Mike Pitts is an archaeologist and award-winning journalist. He has directed his own excavations and conducted scientific research, from Stonehenge to an Easter
Island statue, and for the last ten years has edited Britain’s leading archaeological magazine, British Archaeology. As a journalist, he has written for many national and international newspapers and magazines.
Read More Show Less

Customer Reviews

Be the first to write a review
( 0 )
Rating Distribution

5 Star

(0)

4 Star

(0)

3 Star

(0)

2 Star

(0)

1 Star

(0)

Your Rating:

Your Name: Create a Pen Name or

Barnes & Noble.com Review Rules

Our reader reviews allow you to share your comments on titles you liked, or didn't, with others. By submitting an online review, you are representing to Barnes & Noble.com that all information contained in your review is original and accurate in all respects, and that the submission of such content by you and the posting of such content by Barnes & Noble.com does not and will not violate the rights of any third party. Please follow the rules below to help ensure that your review can be posted.

Reviews by Our Customers Under the Age of 13

We highly value and respect everyone's opinion concerning the titles we offer. However, we cannot allow persons under the age of 13 to have accounts at BN.com or to post customer reviews. Please see our Terms of Use for more details.

What to exclude from your review:

Please do not write about reviews, commentary, or information posted on the product page. If you see any errors in the information on the product page, please send us an email.

Reviews should not contain any of the following:

  • - HTML tags, profanity, obscenities, vulgarities, or comments that defame anyone
  • - Time-sensitive information such as tour dates, signings, lectures, etc.
  • - Single-word reviews. Other people will read your review to discover why you liked or didn't like the title. Be descriptive.
  • - Comments focusing on the author or that may ruin the ending for others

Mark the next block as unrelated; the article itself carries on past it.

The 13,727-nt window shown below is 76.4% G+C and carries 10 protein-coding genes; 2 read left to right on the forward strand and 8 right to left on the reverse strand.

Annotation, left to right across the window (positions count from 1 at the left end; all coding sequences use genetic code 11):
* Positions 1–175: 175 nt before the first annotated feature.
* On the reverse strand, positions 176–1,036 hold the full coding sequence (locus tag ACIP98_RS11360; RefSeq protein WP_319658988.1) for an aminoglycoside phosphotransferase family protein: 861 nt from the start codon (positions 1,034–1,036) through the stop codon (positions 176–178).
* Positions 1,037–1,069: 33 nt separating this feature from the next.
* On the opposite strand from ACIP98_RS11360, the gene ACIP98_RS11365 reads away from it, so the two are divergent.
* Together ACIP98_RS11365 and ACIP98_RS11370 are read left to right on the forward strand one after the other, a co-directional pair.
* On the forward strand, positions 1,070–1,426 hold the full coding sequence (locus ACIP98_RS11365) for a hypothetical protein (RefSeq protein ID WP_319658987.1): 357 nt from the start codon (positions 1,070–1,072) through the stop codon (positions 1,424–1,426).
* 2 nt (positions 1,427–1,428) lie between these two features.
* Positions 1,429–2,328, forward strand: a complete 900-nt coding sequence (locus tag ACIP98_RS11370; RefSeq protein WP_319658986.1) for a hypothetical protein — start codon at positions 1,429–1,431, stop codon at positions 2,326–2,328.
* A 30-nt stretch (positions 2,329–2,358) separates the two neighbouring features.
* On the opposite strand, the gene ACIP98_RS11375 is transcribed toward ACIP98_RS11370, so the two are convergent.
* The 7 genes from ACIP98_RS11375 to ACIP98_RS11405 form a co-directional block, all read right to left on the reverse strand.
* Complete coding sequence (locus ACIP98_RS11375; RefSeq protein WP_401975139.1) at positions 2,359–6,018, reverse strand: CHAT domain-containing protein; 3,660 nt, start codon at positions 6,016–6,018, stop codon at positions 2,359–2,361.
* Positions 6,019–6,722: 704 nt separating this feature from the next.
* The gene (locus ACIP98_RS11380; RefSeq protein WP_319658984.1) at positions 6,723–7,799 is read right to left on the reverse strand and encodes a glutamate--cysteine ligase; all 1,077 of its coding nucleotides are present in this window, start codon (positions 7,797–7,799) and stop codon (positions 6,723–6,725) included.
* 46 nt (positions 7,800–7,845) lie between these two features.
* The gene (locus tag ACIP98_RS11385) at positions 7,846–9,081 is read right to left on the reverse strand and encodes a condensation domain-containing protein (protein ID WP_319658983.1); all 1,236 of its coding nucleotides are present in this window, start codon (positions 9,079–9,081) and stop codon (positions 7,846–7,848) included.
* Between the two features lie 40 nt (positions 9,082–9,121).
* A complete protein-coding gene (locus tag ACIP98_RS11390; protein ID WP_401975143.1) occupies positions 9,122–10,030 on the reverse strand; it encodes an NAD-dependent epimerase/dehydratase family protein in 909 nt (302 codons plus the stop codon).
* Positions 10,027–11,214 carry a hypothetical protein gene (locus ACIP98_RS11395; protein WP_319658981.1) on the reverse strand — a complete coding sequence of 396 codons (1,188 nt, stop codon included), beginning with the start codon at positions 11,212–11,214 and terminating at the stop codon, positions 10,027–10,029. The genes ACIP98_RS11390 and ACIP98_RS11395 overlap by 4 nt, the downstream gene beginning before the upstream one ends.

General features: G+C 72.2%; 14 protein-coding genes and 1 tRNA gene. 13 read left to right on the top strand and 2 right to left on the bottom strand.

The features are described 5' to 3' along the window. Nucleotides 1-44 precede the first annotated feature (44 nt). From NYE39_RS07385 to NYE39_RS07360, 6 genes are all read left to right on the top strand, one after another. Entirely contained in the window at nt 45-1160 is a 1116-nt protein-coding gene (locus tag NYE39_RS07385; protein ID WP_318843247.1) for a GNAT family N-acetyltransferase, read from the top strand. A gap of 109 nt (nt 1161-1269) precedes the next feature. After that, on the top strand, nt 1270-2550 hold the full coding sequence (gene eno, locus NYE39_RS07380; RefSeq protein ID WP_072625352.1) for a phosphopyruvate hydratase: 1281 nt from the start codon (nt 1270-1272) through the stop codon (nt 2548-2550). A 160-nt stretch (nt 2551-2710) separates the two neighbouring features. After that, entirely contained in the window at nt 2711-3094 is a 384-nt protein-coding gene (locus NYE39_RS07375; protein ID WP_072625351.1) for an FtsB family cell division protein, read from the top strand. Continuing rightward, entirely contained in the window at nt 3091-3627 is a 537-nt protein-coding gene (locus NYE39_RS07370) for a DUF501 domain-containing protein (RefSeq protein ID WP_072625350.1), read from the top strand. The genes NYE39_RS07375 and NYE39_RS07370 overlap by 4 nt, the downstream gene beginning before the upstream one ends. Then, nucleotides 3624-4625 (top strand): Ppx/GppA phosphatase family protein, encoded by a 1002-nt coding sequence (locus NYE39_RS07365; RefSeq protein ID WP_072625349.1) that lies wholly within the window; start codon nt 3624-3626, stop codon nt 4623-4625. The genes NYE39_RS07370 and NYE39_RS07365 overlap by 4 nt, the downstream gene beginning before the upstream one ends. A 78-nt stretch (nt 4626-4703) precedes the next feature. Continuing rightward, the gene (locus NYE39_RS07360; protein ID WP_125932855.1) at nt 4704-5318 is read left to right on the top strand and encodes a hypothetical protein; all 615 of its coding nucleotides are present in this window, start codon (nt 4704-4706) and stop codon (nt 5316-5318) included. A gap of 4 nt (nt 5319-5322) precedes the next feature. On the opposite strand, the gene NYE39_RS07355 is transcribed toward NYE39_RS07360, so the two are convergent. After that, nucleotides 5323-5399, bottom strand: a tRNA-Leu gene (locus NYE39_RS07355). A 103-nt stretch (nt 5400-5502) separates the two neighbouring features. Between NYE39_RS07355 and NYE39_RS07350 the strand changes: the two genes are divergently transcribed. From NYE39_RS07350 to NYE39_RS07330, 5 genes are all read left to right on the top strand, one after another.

• - Phone numbers, addresses, URLs
  • - Pricing and availability information or alternative ordering information
  • - Advertisements or commercial solicitation

Reminder:

  • - By submitting a review, you grant to Barnes & Noble.com and its sublicensees the royalty-free, perpetual, irrevocable right and license to use the review in accordance with the Barnes & Noble.com Terms of Use.
  • - Barnes & Noble.com reserves the right not to post any review -- particularly those that do not follow the terms and conditions of these Rules. Barnes & Noble.com also reserves the right to remove any review at any time without notice.
  • - See Terms of Use for other conditions and disclaimers.
Search for Products You'd Like to Recommend

Recommend other products that relate to your review. Just search for them below and share!

Create a Pen Name

Your Pen Name is your unique identity on BN.com. It will appear on the reviews you write and other website activities. Your Pen Name cannot be edited, changed or deleted once submitted.

 
Your Pen Name can be any combination of alphanumeric characters (plus - and _), and must be at least two characters long.

Continue Anonymously

    If you find inappropriate content, please report it to Barnes & Noble
    Why is this product inappropriate?
    Comments (optional)